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In the world of hurdles before Sydney McLaughlin, it took years to shave fractions of seconds off the record, and winning a race didn’t always mean rewriting history.
This once-in-a-lifetime athlete is erasing that mindset as fast as it is destroying the records set over and over again.
For the fourth time in 13 months, 22-year-old McLaughlin set a world record. On Friday, she competed in the 400m hurdles. world Championships in 50.68 sec. He broke his old mark by 0.73 seconds, a ridiculous number for a race this distance, and in the world before McLaughlin, it had taken 33 years to trim.
She beat second-place finisher Femke Boll of the Netherlands by 1.59 seconds. McLaughlin’s main rival, Delilah Muhammad, finished third in 53.13 seconds, a time that could have easily won the world title only seven years ago.
And yet, as McLaughlin summarizes her takeaway from the evening—an evening she gave in a race, she turned into a Must-See Events of the Track – She was unwilling to declare that she ran a perfect race.
“I haven’t had a chance to watch it, so I’ll have to go back and talk to my coach,” McLaughlin said. “But I think there are always things to improve. I think we are pushing the boundaries of the sport, especially in our event.”
McLaughlin after receiving her gold medal And overheard “The Star-Spangled Banner,” World Athletics president Sebastian Coe presented him a check for $100,000—the prize for breaking the world record. This marked the fourth straight major race in which he bettered the mark.
On a clear, perfect, 72-degree night at Hayward Stadium, McLaughlin overtook Bol and Muhammad by the 150-meter mark. By the time the American reached the final turn, it was clear that it would be strictly a race against the clock.
“It was crazy,” said Bol. “She was so far away at the end, I was almost doubting whether I had a really good run. Then, I looked at the timing and I thought, ‘Wow, that tells a lot.'”
When McLaughlin was finished, she leaned on the ground, looked at the scoreboard and said, “That’s great, that’s great.” He grabbed his knees and smiled. A minute later, the mascot, the legend the Bigfoot, bombarded him holding a sign that read: “World record is my favorite food.”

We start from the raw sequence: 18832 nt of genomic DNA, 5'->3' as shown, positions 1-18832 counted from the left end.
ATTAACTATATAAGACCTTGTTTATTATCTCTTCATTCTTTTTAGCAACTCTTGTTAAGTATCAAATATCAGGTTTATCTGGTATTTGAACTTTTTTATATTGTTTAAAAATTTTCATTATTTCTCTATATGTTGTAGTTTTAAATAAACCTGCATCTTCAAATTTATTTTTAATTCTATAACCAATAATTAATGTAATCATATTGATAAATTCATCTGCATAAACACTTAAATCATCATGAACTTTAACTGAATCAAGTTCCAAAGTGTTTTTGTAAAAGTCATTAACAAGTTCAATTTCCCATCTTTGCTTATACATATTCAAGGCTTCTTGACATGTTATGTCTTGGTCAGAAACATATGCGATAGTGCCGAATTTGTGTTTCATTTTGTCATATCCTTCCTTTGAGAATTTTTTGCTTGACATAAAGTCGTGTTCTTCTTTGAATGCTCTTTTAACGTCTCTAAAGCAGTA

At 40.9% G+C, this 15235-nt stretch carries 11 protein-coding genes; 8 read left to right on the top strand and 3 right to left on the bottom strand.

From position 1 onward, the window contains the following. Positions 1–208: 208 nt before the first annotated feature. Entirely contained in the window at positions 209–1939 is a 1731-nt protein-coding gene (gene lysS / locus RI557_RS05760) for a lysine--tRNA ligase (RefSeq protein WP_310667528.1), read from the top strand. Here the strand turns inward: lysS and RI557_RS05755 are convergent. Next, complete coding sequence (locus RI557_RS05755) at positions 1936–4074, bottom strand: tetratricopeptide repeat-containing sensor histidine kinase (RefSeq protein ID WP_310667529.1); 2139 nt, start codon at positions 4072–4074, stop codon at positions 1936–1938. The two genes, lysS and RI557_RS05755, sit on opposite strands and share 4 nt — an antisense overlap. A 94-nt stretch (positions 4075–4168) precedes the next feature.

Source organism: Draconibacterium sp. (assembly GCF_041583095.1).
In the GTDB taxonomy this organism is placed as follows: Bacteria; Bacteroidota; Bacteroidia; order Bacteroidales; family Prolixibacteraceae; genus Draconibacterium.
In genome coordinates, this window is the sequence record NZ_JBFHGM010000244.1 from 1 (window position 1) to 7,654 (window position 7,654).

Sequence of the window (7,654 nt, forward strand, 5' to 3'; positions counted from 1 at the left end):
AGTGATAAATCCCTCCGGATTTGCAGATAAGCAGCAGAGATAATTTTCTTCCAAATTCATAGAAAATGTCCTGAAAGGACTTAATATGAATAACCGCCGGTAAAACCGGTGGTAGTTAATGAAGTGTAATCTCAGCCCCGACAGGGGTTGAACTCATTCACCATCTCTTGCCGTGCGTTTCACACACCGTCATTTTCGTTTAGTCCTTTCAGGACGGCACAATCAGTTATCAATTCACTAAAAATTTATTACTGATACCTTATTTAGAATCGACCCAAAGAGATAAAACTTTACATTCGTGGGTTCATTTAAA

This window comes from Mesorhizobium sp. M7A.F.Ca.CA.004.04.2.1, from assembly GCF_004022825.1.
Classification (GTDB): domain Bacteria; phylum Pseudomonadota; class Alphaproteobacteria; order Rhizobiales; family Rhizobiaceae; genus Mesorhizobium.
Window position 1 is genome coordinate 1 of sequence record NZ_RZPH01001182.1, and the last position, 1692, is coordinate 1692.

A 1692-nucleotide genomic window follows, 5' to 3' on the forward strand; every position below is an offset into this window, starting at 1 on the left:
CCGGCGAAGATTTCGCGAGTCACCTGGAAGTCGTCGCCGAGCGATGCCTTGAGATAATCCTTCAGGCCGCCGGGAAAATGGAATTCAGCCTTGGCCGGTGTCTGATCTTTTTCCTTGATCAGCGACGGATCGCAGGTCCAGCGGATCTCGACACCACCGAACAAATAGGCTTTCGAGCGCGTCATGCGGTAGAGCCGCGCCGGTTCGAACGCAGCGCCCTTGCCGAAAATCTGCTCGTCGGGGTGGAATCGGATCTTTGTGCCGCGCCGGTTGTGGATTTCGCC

The 400-handicap record of 52.34, held by Russia’s Yulia Pechonkina, sat on the books for 16 years when Muhammad, not McLaughlin, reduced it to 52.20 at the 2019 US Championships in Iowa.
Subsequently, Muhammad’s coach, Boogie Johnson, stated that it had long been thought that the Russian’s record seemed “a bit bland” and ripe for takeover. Muhammad broke it again in the 2019 World Championships at 52.16.
That was a race McLaughlin lost by only 0.07, and one that set him up to make a change.
Since joining with coach Bobby Kersey, he has broken records at last year’s Olympic Trials (51.90), Olympics (51.46) and last month at the national level. (51.41). Now, that’s — a 1.4% improvement over the four-week-old record and the first time travel in the 50s.
“I certainly thought it was possible,” Muhammad said. “And after that race, I think 49 is possible.”
McLaughlin holds three of his four records on the same track at Hayward Stadium. She has turned what used to be the track’s best one-on-one showdown – hers versus Muhammad – into a one-woman show for a while.
Big question: how?
Some of the answers lie in a mix of better track surfaces, new technology in spikes that hindered the great Edwin Moses compared to “having a trampoline on your shoe”, and a new coaching regiment employed by Kersey, which helped nearly all of America’s greats. in the run-up to last year’s Olympics.
But mostly, pure genius.
McLaughlin said, “It’s just about everything you’ve done in a race in practice, where you’re letting your body do what it does.”
Another way to look at McLaughlin’s dominance: It took him only 1.57 seconds to cross the track, leaping 10 hurdles, which was needed to win the 400-flat to Shaunae Miller-Uibo of the Bahamas, who missed the main event. Held about half an hour ago.
In the men’s race, American Michael Norman won the world title in 44.29 seconds, overcoming 2012 Olympic champion Kierani James in the final 80 metres.
Norman received massive applause from almost the entire stand, thought the emotional center of the evening had arrived a few minutes earlier. Javelin thrower Cara Winger, a 36-year-old coming off her second ACL surgery, threw 64.05 m (210 ft, 1 in) in her sixth and final attempt to finish second behind Australia’s Kelsey-Lee Barber .
It was the first medal in any major competition for the eight-time national champion, who rigged up the cable and pulley system in her backyard to keep up with her training during the pandemic.
And then came McLaughlin. She and Muhammad went through eight days to increase the total American medals to 26. The Americans need five more to surpass their championship record. The weekend is heavy with relays, which will include the surprise return of Alison Felix in the 4×400.
It will come as no surprise to see McLaughlin (and Muhammad) on America’s 4×400 relay team, just as they were in Tokyo last summer where they helped America win gold.
Speaking about that 400 flat, McLaughlin teased the idea that he might have a future there too.
“My coach feels there is a lot to be done,” she said. “At some point, we’ll probably do 4, or maybe 100 hurdles. When I’m doing it, really enjoy 400 hurdles, and then, if you want to expand, from there,” he says. Go. So, the sky is definitely the limit.”